'War criminal' is reborn as a peace-maker
BOSNIA CEASEFIRE; Steve Crawshaw looks behind the transformation of Serbia's President
Saturday 07 October 1995
The Serbian president remains an enigma - just as he has always been. More remarkably, he remains a winner - just as he has always been, even when he had no cards left.
Following this week's announcement of a 60-day ceasefire, the new, peace- loving Mr Milosevic has emerged strengthened, yet again.
Mr Milosevic rose to power by stirring the nationalist pot in the province of Kosovo, where there is an Albanian majority. In the early Nineties, he encouraged armed Serb rebellion in Croatia and "ethnic cleansing" in Bosnia - or to put it another way, he helped to defend Serbs from Croat genocide and Islamic fundamentalism.
When I met him in 1992, he seemed astonished that he might be regarded as a war criminal. He reacted as if he was hearing this extraordinary suggestion for the first time. He very much wanted war criminals to be prosecuted, he said; he was in favour of peace. When I asked him why Arkan, an infamous "ethnic cleanser", could live in Belgrade without being arrested, Mr Milosevic became irritable. That line of questioning was closed.
His insistence that his hands were clean was an obvious lie even then - and is now acknowledged as such. As another leading "cleanser", Vojislav Seselj, pointed out in the BBC's recent Death of Yugoslavia series: "Every time, it was President Milosevic who personally asked me to send my forces."
Mr Milosevic has regularly changed his political clothes. He broke with Radovan Karadzic, the Bosnian Serb leader, last year. As one diplomat suggested: "He was ready to cash in his chips, when he was ahead. He's much more intelligent than Karadzic."
For the West, the attraction of the new Mr Milosevic is clear. Here is a strongman who was able to deliver on his promise of bringing the Bosnian Serbs to the negotiating table - and, still better, could negotiate on their behalf.
For the Serbs, the attraction is less obvious. A few years ago, as the Yugoslav wars began, Mr Milosevic talked of all Serbs living together in one country - which was interpreted as the desire in effect for a Greater Serbia. Now, four years on, Serbs indeed look likely to end up living in one country - but not where they would like to be. Following the expulsions by Croatian forces from Krajina, there are almost no Serbs left in an area where Serbs have formed the majority for generations.
Logically, this catastrophe should mean Mr Milosevic is seen as a loser at home. But many people no longer seem to care very much about the Bosnian Serbs, or even the Serbs from Krajina. In the words of Vesna Pesic, of the opposition Civic Alliance: "A lot of lies are told about 'brother Serbs'. The solidarity isn't so great." What people in Serbia care about are the UN sanctions and the war.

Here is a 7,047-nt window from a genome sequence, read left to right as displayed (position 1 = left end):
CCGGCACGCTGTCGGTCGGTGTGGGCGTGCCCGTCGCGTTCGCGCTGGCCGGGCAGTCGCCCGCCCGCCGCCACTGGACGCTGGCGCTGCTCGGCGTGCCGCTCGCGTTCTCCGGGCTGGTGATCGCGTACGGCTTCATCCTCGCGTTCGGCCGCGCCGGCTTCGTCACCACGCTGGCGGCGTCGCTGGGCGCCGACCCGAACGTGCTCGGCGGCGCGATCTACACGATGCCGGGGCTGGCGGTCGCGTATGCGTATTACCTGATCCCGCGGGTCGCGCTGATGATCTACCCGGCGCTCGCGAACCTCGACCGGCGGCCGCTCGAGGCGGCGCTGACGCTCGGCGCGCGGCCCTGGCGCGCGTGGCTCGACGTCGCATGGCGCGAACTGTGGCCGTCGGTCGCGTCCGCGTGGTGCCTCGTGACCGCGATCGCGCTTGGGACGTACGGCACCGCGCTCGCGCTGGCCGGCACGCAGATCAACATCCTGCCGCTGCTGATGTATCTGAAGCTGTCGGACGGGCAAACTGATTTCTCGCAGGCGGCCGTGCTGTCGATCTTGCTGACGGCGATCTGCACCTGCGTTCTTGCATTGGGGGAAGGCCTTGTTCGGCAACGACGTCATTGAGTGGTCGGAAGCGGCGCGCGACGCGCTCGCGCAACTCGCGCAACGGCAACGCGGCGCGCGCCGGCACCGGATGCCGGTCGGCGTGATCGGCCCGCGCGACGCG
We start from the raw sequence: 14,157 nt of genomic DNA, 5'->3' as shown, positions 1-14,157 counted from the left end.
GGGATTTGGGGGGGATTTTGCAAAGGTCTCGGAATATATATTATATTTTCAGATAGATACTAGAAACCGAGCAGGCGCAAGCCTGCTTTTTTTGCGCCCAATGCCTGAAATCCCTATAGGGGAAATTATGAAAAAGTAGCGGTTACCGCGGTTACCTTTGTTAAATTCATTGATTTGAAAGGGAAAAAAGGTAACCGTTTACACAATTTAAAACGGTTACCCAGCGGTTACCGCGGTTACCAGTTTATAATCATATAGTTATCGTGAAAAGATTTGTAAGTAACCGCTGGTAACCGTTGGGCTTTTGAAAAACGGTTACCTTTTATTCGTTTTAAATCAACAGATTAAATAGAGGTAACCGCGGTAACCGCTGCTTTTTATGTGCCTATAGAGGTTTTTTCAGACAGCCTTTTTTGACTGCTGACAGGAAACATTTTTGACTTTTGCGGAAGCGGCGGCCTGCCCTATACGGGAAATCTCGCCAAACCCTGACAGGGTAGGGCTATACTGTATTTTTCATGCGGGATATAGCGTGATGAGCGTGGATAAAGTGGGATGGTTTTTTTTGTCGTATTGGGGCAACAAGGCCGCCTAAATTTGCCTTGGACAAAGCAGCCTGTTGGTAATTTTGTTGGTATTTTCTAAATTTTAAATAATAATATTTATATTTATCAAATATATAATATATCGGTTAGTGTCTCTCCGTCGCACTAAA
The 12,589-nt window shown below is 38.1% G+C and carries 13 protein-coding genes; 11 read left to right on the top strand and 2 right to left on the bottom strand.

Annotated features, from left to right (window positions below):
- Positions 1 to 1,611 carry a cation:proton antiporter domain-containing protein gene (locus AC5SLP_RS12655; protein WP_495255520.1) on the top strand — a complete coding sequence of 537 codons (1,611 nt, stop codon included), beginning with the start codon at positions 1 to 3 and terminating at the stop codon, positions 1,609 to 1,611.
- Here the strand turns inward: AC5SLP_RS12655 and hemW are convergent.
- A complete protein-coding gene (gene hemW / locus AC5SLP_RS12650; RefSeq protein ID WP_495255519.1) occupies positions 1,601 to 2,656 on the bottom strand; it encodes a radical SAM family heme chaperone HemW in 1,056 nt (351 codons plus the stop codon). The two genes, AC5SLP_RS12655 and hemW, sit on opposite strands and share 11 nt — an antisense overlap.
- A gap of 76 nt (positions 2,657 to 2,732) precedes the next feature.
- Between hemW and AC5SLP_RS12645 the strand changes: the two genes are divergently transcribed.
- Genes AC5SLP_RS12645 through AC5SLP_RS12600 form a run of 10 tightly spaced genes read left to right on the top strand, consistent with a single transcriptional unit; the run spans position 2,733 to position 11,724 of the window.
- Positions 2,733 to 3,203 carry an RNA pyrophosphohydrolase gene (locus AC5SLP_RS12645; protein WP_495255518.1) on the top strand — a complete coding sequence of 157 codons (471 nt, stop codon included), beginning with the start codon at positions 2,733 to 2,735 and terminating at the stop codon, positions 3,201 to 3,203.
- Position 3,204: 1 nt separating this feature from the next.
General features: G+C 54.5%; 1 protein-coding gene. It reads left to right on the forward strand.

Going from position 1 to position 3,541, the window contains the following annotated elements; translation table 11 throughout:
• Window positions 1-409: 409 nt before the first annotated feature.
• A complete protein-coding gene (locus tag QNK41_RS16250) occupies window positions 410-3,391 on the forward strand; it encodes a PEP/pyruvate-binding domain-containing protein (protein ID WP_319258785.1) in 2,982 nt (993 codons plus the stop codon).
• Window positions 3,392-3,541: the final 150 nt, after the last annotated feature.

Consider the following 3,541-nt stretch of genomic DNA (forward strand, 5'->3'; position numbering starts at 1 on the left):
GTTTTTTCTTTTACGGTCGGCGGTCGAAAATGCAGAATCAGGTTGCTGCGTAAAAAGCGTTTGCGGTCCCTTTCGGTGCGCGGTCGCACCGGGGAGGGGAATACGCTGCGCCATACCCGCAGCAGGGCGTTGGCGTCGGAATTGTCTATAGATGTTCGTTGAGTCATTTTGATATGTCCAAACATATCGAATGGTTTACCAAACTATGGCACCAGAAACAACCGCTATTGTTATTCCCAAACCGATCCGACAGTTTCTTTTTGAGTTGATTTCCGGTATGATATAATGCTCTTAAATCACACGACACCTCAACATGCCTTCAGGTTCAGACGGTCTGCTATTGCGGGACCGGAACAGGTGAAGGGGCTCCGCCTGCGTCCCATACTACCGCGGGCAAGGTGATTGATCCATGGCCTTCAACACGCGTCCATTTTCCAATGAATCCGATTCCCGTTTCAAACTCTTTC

The opposition press vividly depicts the misery of the thousands of Serb refugees who have flooded into the Bosnian town of Banja Luka with a few bundles of possessions. But Serbian television, the main source of news for most, is keen to look the other way. The official media trumpet an imminent peace and hold out the hope that sanctions may be lifted soon as Mr Milosevic's reward for delivering a deal. As one critic of the government noted bitterly: "Just wait - he'll get the Nobel Peace Prize."
Meanwhile, the unsolved problems pile up, with the Western powers holding different views as to where the mistakes have been made. British officials express unhappiness that Washington, in effect, gave the Croats a green light for "ethnic cleansing" in Krajina, in recent months. The Americans argue that the British reluctance to go along with tough Nato action may have prevented an earlier settlement. London and Washington blame the Germans for forcing the pace on the recognition of Croatia, in 1991. The Germans in turn insist recognition was needed to prevent more Vukovars, referring to the city that was destroyed by the Yugoslav army in late 1991.
As for what happens next, observers are divided into the cautiously optimistic and the deeply pessimistic. Often, a half-hopeful remark is immediately followed by a much longer list of why everything can still go wrong. One senior diplomat with experience of the Balkans noted: "It's not something you can prove. But I have a bad feeling. Everybody's so positive. I can't share it. I think this could just be a pause before the butchery begins again."
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